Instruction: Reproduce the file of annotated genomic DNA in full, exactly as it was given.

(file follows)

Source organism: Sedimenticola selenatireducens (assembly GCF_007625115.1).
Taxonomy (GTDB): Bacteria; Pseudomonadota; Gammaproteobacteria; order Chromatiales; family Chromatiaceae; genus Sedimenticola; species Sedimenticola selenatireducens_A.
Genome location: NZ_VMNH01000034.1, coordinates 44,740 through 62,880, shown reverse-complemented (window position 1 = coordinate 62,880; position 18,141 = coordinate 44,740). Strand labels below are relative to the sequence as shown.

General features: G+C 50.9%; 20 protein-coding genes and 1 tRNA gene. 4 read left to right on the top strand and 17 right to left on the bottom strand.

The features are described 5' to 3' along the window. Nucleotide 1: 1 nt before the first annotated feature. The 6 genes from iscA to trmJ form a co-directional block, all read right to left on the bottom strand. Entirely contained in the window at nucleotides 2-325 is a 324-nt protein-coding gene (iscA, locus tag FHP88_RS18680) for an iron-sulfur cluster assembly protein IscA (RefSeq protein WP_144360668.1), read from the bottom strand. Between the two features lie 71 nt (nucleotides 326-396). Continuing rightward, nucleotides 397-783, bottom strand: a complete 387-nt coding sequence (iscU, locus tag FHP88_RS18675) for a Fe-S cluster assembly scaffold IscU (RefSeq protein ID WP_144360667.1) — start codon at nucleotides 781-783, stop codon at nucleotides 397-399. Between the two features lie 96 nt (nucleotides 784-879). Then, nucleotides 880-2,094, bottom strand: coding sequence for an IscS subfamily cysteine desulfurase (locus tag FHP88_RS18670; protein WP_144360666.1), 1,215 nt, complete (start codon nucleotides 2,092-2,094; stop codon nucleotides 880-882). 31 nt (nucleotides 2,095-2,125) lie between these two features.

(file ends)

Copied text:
Source organism: Sedimenticola selenatireducens (assembly GCF_007625115.1).
Taxonomy (GTDB): Bacteria; Pseudomonadota; Gammaproteobacteria; order Chromatiales; family Chromatiaceae; genus Sedimenticola; species Sedimenticola selenatireducens_A.
Genome location: NZ_VMNH01000034.1, coordinates 44,740 through 62,880, shown reverse-complemented (window position 1 = coordinate 62,880; position 18,141 = coordinate 44,740). Strand labels below are relative to the sequence as shown.

General features: G+C 50.9%; 20 protein-coding genes and 1 tRNA gene. 4 read left to right on the top strand and 17 right to left on the bottom strand.

The features are described 5' to 3' along the window. Nucleotide 1: 1 nt before the first annotated feature. The 6 genes from iscA to trmJ form a co-directional block, all read right to left on the bottom strand. Entirely contained in the window at nucleotides 2-325 is a 324-nt protein-coding gene (iscA, locus tag FHP88_RS18680) for an iron-sulfur cluster assembly protein IscA (RefSeq protein WP_144360668.1), read from the bottom strand. Between the two features lie 71 nt (nucleotides 326-396). Continuing rightward, nucleotides 397-783, bottom strand: a complete 387-nt coding sequence (iscU, locus tag FHP88_RS18675) for a Fe-S cluster assembly scaffold IscU (RefSeq protein ID WP_144360667.1) — start codon at nucleotides 781-783, stop codon at nucleotides 397-399. Between the two features lie 96 nt (nucleotides 784-879). Then, nucleotides 880-2,094, bottom strand: coding sequence for an IscS subfamily cysteine desulfurase (locus tag FHP88_RS18670; protein WP_144360666.1), 1,215 nt, complete (start codon nucleotides 2,092-2,094; stop codon nucleotides 880-882). 31 nt (nucleotides 2,095-2,125) lie between these two features.